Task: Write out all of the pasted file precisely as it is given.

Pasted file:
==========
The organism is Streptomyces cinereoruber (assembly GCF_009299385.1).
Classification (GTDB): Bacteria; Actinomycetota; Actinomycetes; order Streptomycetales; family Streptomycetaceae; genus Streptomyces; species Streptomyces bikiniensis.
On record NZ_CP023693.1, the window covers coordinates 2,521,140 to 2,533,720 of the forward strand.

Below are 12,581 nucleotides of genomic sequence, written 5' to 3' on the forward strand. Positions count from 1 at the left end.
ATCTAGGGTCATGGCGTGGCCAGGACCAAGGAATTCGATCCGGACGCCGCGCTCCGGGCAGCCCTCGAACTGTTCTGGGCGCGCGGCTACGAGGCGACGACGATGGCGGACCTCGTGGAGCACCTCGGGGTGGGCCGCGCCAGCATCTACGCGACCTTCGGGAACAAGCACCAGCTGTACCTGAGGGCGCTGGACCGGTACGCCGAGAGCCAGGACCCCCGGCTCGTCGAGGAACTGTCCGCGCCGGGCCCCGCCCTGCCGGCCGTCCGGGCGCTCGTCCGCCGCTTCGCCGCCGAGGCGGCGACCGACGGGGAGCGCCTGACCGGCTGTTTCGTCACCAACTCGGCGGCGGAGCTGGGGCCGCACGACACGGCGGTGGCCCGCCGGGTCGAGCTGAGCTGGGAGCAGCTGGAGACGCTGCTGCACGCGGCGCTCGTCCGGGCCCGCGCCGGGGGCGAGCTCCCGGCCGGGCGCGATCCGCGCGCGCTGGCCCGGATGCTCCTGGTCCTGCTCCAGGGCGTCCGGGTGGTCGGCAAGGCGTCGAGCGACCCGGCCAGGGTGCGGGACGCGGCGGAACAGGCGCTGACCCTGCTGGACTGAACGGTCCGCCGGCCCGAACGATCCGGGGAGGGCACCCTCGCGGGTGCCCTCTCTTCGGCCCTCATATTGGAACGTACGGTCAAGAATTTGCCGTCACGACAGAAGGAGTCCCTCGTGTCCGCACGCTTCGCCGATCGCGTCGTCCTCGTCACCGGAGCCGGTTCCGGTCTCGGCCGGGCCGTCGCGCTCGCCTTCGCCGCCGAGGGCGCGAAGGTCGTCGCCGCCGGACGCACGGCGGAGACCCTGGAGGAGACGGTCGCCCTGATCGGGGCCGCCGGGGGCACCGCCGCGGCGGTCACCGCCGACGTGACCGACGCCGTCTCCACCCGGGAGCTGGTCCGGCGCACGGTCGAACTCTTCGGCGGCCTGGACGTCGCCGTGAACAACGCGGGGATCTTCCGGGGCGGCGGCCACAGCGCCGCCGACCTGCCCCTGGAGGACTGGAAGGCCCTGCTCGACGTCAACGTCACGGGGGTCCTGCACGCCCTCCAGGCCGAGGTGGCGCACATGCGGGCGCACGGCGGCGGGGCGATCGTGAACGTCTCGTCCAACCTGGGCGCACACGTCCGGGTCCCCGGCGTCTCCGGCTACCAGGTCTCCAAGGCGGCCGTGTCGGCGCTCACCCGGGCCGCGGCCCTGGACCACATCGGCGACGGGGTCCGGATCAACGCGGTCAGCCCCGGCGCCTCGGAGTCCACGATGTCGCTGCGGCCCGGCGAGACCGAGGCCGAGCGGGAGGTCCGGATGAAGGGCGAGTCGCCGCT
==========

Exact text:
The organism is Streptomyces cinereoruber (assembly GCF_009299385.1).
Classification (GTDB): Bacteria; Actinomycetota; Actinomycetes; order Streptomycetales; family Streptomycetaceae; genus Streptomyces; species Streptomyces bikiniensis.
On record NZ_CP023693.1, the window covers coordinates 2,521,140 to 2,533,720 of the forward strand.

Below are 12,581 nucleotides of genomic sequence, written 5' to 3' on the forward strand. Positions count from 1 at the left end.
ATCTAGGGTCATGGCGTGGCCAGGACCAAGGAATTCGATCCGGACGCCGCGCTCCGGGCAGCCCTCGAACTGTTCTGGGCGCGCGGCTACGAGGCGACGACGATGGCGGACCTCGTGGAGCACCTCGGGGTGGGCCGCGCCAGCATCTACGCGACCTTCGGGAACAAGCACCAGCTGTACCTGAGGGCGCTGGACCGGTACGCCGAGAGCCAGGACCCCCGGCTCGTCGAGGAACTGTCCGCGCCGGGCCCCGCCCTGCCGGCCGTCCGGGCGCTCGTCCGCCGCTTCGCCGCCGAGGCGGCGACCGACGGGGAGCGCCTGACCGGCTGTTTCGTCACCAACTCGGCGGCGGAGCTGGGGCCGCACGACACGGCGGTGGCCCGCCGGGTCGAGCTGAGCTGGGAGCAGCTGGAGACGCTGCTGCACGCGGCGCTCGTCCGGGCCCGCGCCGGGGGCGAGCTCCCGGCCGGGCGCGATCCGCGCGCGCTGGCCCGGATGCTCCTGGTCCTGCTCCAGGGCGTCCGGGTGGTCGGCAAGGCGTCGAGCGACCCGGCCAGGGTGCGGGACGCGGCGGAACAGGCGCTGACCCTGCTGGACTGAACGGTCCGCCGGCCCGAACGATCCGGGGAGGGCACCCTCGCGGGTGCCCTCTCTTCGGCCCTCATATTGGAACGTACGGTCAAGAATTTGCCGTCACGACAGAAGGAGTCCCTCGTGTCCGCACGCTTCGCCGATCGCGTCGTCCTCGTCACCGGAGCCGGTTCCGGTCTCGGCCGGGCCGTCGCGCTCGCCTTCGCCGCCGAGGGCGCGAAGGTCGTCGCCGCCGGACGCACGGCGGAGACCCTGGAGGAGACGGTCGCCCTGATCGGGGCCGCCGGGGGCACCGCCGCGGCGGTCACCGCCGACGTGACCGACGCCGTCTCCACCCGGGAGCTGGTCCGGCGCACGGTCGAACTCTTCGGCGGCCTGGACGTCGCCGTGAACAACGCGGGGATCTTCCGGGGCGGCGGCCACAGCGCCGCCGACCTGCCCCTGGAGGACTGGAAGGCCCTGCTCGACGTCAACGTCACGGGGGTCCTGCACGCCCTCCAGGCCGAGGTGGCGCACATGCGGGCGCACGGCGGCGGGGCGATCGTGAACGTCTCGTCCAACCTGGGCGCACACGTCCGGGTCCCCGGCGTCTCCGGCTACCAGGTCTCCAAGGCGGCCGTGTCGGCGCTCACCCGGGCCGCGGCCCTGGACCACATCGGCGACGGGGTCCGGATCAACGCGGTCAGCCCCGGCGCCTCGGAGTCCACGATGTCGCTGCGGCCCGGCGAGACCGAGGCCGAGCGGGAGGTCCGGATGAAGGGCGAGTCGCCGCT